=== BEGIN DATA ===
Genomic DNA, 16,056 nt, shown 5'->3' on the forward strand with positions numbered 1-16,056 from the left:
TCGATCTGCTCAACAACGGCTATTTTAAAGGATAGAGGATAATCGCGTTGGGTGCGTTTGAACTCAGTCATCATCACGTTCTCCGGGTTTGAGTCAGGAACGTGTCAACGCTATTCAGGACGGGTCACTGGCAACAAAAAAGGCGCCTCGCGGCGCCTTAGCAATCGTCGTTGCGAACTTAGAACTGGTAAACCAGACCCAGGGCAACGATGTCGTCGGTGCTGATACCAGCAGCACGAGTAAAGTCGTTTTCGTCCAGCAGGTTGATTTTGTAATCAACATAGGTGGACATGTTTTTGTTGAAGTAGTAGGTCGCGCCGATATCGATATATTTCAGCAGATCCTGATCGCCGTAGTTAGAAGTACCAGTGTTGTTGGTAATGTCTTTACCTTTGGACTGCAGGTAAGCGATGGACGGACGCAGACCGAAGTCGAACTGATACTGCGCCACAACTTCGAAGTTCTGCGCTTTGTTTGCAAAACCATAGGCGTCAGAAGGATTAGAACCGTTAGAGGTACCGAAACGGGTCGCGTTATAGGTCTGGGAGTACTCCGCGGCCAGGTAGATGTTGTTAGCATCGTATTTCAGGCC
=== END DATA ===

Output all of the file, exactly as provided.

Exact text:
Genomic DNA, 16,056 nt, shown 5'->3' on the forward strand with positions numbered 1-16,056 from the left:
TCGATCTGCTCAACAACGGCTATTTTAAAGGATAGAGGATAATCGCGTTGGGTGCGTTTGAACTCAGTCATCATCACGTTCTCCGGGTTTGAGTCAGGAACGTGTCAACGCTATTCAGGACGGGTCACTGGCAACAAAAAAGGCGCCTCGCGGCGCCTTAGCAATCGTCGTTGCGAACTTAGAACTGGTAAACCAGACCCAGGGCAACGATGTCGTCGGTGCTGATACCAGCAGCACGAGTAAAGTCGTTTTCGTCCAGCAGGTTGATTTTGTAATCAACATAGGTGGACATGTTTTTGTTGAAGTAGTAGGTCGCGCCGATATCGATATATTTCAGCAGATCCTGATCGCCGTAGTTAGAAGTACCAGTGTTGTTGGTAATGTCTTTACCTTTGGACTGCAGGTAAGCGATGGACGGACGCAGACCGAAGTCGAACTGATACTGCGCCACAACTTCGAAGTTCTGCGCTTTGTTTGCAAAACCATAGGCGTCAGAAGGATTAGAACCGTTAGAGGTACCGAAACGGGTCGCGTTATAGGTCTGGGAGTACTCCGCGGCCAGGTAGATGTTGTTAGCATCGTATTTCAGGCC